Peter Cramton: How can we eliminate traffic congestion in urban centers?

Clicking on the default picture will start the video. Please note that after activation user-related data will be transferred to the respective provider.

Why did you choose Germany as a research destination?

My specialty is market design—creating innovative markets in complex settings. Market design is very much a global endeavor. I look for places of opportunity, where good ideas can not only be developed but implemented. Germany is an ideal location for doing market design work in Europe. Germany is a critical market within Europe and is well-connected to all the countries in Europe. More broadly, Germany offers excellent access to Asia, Africa and North America.

What was your first impression of Germany, the German culture and its people?

My closest and best colleague is a German researcher. Through him, I have met many other German colleagues. These colleagues have framed my impression of Germany. I have found the German people warm and helpful. I very much appreciate Germans’ willingness and ability to converse in English.

Did you encounter any difficulties while settling in in Germany?

I have found it easy to settle into Germany. I had the benefit of a talented staff at the University of Cologne helping me navigate the bureaucracy. This was essential given that administration, both at the University and the government is done in German, which I do not speak. Google Translate has been a big help too.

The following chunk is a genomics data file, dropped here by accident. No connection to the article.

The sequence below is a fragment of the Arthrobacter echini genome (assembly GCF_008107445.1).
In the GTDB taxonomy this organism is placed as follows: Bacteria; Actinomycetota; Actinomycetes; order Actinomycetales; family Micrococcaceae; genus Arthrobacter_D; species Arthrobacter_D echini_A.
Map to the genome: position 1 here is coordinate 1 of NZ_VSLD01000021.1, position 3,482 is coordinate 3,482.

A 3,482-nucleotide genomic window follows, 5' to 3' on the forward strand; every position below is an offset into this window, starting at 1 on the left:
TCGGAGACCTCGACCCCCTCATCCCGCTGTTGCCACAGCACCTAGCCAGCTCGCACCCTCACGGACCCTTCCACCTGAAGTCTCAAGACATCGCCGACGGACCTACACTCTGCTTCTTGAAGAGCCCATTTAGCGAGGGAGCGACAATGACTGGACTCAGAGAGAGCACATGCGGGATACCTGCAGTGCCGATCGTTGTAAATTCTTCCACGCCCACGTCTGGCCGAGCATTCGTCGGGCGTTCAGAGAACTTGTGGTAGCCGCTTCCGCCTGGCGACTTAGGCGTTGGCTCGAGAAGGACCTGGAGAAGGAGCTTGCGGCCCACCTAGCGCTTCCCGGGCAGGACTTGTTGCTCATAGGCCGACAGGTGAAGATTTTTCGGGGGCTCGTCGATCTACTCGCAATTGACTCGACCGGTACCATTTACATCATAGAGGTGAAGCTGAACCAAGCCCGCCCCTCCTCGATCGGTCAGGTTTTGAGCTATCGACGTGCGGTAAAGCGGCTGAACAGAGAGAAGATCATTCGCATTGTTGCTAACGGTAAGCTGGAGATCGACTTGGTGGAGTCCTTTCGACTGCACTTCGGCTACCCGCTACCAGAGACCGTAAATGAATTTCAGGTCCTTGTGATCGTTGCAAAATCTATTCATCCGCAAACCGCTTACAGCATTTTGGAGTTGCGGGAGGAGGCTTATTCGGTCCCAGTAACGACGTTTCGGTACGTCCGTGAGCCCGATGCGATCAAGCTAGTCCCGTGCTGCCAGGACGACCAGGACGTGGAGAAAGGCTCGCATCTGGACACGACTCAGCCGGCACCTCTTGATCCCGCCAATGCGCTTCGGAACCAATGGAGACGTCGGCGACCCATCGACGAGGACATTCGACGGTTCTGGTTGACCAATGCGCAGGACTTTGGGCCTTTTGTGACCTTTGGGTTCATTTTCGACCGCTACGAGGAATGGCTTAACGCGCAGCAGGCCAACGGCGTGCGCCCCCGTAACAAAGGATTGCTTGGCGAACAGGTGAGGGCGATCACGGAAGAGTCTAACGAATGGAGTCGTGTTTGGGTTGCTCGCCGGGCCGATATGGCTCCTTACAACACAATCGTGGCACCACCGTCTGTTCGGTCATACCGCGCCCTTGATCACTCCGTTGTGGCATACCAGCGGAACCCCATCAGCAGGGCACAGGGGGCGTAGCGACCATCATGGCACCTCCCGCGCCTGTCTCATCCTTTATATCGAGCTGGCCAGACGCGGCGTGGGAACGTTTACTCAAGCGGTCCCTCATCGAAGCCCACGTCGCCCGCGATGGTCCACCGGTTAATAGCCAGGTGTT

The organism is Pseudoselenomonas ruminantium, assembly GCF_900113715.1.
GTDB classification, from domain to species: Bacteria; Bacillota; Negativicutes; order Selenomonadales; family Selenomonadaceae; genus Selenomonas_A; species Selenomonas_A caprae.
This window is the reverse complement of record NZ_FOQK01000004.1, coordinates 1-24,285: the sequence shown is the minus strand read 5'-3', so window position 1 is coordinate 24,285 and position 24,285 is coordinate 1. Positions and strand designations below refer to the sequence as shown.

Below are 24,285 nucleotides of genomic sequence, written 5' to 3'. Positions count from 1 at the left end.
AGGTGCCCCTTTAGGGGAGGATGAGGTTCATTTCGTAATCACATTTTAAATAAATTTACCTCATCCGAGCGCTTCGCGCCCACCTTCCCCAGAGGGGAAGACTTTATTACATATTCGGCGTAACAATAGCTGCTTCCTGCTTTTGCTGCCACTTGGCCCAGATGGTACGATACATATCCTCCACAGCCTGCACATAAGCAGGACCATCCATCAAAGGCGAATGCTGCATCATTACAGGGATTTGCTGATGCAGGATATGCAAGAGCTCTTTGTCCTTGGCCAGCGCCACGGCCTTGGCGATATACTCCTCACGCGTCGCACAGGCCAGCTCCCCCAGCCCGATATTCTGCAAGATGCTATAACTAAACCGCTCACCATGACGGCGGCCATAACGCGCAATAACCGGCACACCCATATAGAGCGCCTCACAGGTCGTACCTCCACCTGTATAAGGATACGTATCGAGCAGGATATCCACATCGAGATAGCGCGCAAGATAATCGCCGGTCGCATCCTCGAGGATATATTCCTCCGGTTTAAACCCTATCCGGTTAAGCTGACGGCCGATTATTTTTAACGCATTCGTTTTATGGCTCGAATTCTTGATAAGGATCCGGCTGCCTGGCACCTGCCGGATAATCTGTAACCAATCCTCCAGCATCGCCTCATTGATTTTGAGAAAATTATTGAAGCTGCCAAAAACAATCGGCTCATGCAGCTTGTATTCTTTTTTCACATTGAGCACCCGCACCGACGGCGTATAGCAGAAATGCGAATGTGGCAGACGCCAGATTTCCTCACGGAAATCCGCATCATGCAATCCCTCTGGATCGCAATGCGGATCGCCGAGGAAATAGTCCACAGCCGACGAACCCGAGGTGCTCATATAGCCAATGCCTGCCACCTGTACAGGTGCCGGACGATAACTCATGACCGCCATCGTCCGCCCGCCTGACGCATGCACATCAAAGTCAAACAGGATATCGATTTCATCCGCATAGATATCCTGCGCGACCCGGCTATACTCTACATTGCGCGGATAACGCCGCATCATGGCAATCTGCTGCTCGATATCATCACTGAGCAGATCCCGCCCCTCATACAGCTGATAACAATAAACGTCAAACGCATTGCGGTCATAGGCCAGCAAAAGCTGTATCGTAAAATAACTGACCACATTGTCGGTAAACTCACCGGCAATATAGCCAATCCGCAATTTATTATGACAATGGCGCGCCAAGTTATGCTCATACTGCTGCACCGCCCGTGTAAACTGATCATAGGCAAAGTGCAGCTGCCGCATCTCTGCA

Do you have tips for other international researchers who are thinking about coming to Germany?

I highly recommend living near the university or lab where you work. German cities have good housing infrastructure and renting is the norm. Find a place where you can walk, bike, or tram to the things you like to do. Enjoy the many parks. Don’t buy a car. You can easily get around with foot, bike, tram, train, and can rent a car on the rare occasions when you need one.

Short and crisp: What is your favourite...

  • Word: “Wirtschaft”. It is my field (economics), but it reminds me of “witchcraft”.
  • Dish: German bread.
  • Piece of German culture: Italians have a lot of ridiculous rules but ignore them. Germans have a lot of rules and enforce them. 

Find out more about Peter Cramton and his research project on the Latest Thinking website: www.lt.org.